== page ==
FEINSTEIN: How did you decide to come forward?
FORD: Ultimately because reporters were sitting outside my home and trying to talk to my dog through the window to calm the dog down, and a reporter appeared in my graduate classroom and I mistook her for a student, and she came up to ask me a question, and I thought she was a student and it turned out that she was a reporter.
So at that point, I felt like enough was enough. People were calling my colleagues at Stanford and leaving messages on their voicemails and on their e-mail, saying that they knew my name. Clearly, people knew my address because they were out in front of my house.
by Heather N. Thomas
narrated by Nika Harper
She was living in squalor. At least, that’s what her friends had said and now she never saw them anymore. Their looks of disapproval with undertones of disgust were displaced, undeserved. It was bullshit.
She’d let some things go. Her apartment certainly needed a clearing of clutter and a good bleaching to get rid of the smell. Empty boxes and rancid food containers piled up along each wall. She couldn’t remember the last time she had taken out the garbage. She couldn’t be bothered. The place had been a shit-hole long before she’d signed the lease.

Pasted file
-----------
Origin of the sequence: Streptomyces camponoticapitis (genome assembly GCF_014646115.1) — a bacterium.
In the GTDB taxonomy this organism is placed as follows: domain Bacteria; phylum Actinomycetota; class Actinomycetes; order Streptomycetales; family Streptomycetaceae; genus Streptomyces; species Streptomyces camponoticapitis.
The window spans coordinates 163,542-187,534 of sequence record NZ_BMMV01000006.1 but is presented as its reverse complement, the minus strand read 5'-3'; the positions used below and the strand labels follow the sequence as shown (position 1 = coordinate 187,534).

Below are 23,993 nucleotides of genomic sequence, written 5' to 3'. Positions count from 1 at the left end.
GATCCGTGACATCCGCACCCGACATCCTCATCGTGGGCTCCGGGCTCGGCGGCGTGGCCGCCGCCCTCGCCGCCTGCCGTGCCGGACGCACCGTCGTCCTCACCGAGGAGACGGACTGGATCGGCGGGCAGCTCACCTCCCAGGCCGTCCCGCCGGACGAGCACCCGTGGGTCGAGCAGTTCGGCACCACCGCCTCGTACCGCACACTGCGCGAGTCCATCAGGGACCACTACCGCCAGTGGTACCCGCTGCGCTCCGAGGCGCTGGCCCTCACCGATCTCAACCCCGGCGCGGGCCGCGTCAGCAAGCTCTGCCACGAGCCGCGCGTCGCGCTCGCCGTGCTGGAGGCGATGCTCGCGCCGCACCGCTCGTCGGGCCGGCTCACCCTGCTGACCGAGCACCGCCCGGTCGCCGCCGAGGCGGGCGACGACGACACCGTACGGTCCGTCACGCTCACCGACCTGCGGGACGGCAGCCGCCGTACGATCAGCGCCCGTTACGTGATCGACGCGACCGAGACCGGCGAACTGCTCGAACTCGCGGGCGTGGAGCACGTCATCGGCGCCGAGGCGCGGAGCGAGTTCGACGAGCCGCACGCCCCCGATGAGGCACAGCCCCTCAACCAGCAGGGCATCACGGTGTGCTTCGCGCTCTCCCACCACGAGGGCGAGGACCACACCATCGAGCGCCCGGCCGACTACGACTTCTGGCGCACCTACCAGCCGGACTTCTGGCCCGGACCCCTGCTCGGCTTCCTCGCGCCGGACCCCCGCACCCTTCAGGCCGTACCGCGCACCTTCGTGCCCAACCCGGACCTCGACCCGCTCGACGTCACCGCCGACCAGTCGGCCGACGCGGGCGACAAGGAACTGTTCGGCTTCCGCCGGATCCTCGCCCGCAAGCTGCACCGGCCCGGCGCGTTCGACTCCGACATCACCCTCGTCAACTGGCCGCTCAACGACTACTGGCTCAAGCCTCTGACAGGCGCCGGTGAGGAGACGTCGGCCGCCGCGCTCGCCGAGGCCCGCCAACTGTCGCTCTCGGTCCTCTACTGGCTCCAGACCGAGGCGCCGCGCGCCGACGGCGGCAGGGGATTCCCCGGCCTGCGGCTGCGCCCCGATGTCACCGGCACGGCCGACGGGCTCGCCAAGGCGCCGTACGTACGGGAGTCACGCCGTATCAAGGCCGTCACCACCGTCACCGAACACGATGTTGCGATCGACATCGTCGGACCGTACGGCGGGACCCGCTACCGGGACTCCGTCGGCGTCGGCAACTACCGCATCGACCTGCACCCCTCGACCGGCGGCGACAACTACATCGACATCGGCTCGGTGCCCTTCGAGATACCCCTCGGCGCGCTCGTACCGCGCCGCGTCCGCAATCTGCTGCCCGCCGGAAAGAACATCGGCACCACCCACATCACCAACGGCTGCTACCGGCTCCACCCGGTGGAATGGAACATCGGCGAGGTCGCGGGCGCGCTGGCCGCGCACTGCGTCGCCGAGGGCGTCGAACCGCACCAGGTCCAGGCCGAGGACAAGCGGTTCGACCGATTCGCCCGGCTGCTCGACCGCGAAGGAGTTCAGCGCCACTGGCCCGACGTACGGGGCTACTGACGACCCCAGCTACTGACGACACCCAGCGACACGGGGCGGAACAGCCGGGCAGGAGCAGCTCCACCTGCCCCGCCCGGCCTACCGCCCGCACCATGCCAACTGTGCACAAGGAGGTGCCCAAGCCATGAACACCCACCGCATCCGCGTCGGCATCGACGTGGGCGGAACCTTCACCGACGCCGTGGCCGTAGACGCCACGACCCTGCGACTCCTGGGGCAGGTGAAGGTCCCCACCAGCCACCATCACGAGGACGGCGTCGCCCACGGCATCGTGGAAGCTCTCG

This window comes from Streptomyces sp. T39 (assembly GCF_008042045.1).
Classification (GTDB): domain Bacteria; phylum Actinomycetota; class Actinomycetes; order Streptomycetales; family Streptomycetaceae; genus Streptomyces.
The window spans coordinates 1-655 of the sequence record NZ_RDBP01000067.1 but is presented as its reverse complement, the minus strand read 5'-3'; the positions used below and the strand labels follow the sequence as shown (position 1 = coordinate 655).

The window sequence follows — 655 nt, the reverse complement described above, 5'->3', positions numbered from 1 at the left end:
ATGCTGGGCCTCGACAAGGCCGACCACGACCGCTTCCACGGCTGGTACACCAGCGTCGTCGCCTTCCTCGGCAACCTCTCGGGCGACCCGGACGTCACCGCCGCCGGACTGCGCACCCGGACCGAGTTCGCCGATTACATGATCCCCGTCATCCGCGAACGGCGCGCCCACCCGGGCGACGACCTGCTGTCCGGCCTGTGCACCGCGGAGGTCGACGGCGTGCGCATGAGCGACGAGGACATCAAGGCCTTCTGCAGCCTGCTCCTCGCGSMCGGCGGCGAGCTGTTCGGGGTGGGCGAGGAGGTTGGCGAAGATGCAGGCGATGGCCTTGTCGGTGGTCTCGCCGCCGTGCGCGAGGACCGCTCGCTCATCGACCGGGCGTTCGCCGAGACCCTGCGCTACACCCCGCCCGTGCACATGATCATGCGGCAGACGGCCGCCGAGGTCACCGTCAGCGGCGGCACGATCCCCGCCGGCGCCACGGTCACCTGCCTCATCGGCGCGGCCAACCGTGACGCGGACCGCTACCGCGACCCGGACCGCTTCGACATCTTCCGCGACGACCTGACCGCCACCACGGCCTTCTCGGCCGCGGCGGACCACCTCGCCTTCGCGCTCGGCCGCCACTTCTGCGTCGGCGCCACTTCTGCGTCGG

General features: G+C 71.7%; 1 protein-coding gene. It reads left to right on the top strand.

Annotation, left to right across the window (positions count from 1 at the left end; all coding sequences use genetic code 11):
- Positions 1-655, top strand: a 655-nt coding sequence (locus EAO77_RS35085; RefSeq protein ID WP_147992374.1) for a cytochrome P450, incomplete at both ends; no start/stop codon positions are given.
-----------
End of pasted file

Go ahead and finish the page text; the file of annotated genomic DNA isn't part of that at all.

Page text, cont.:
The pale blue glow of her computer screen was the only source of light. Her shuttered windows covered by thick black curtains blocked out the rest of the world. Her time was consumed with packages. So many packages. All she had to do was point, click, and they’d be taken away.
This had all started with her panties. A friend had once mentioned that she knew of girls that sold theirs for serious money. The idea was so absurd and degrading that they’d just laughed it off. Later her curiosity got the best of her and she searched online. Turns out lots of women did this and they were making serious money indeed.